What other benefits will the ecosystem receive?

  1. In San Juan County, planting trees on the shoreline produces humic acid which stimulates the growth of plankton in sea water, thereby enriching the food web in the Salish Sea.
  2. Trees provide habitat and food for birds and other animals. Your wildlife will love you, especially if you leave dead trees standing. Birds and other nesting creatures regard a dead snag as premium residential housing, as well as five-star dining on resident bugs.

 

Project Update: Whitman County Cover Crop Symposium

The first annual Palouse Alternative Cropping Symposium was held on Friday, February 23rd in Pullman, WA.

Alternative Cropping Systems Symposium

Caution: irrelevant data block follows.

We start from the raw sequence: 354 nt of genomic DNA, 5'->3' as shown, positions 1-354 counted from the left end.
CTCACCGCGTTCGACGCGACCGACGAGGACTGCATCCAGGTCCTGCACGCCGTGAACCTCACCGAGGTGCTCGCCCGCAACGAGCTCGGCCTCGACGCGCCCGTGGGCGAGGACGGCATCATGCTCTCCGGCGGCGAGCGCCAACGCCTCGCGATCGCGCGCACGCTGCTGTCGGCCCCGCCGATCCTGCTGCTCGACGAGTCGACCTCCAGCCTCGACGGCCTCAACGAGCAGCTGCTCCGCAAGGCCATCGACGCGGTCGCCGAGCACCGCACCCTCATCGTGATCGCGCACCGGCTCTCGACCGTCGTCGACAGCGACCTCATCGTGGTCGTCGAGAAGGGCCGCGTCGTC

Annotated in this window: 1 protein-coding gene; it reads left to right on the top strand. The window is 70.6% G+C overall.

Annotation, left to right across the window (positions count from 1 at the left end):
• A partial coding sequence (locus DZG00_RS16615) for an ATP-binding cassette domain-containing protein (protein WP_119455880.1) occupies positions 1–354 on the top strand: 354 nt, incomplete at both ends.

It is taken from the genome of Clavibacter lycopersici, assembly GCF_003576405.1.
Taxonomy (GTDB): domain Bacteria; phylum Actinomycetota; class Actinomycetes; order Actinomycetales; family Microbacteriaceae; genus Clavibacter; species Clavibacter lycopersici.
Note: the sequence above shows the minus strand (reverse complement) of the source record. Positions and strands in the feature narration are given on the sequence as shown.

The event was a great success with 80 people in attendance and six fantastic presentations from local growers who are experimenting with cover crops and cover cropping and grazing. In addition to the presentations the program included an interactive poll that addressed where growers get most of their information, soil health on the farm and what barriers exist for trying cover cropping. This event was the first of three Alternative Cropping Symposiums that will be facilitated by the Palouse Conservation District over the next couple of years. The goal of the symposium is to connect growers in the region that are experimenting with cover crops and to provide a forum for peer to peer education. This event was made possible by a grant through the Washington State Soil Health Committee and through donations from our generous sponsors. Sponsors for the symposium included: Pacific Northwest Farmers Cooperative, Palouse Conservation District, OTT Hydromet, Northwest Farm Cred Services, Viterra, Spectrum Crop Development, Clearwater Seed, Spokane Community College, Pearson Farm and Fence, Spray Center Electronics, Roots of Resilience, and Rainier Seeds.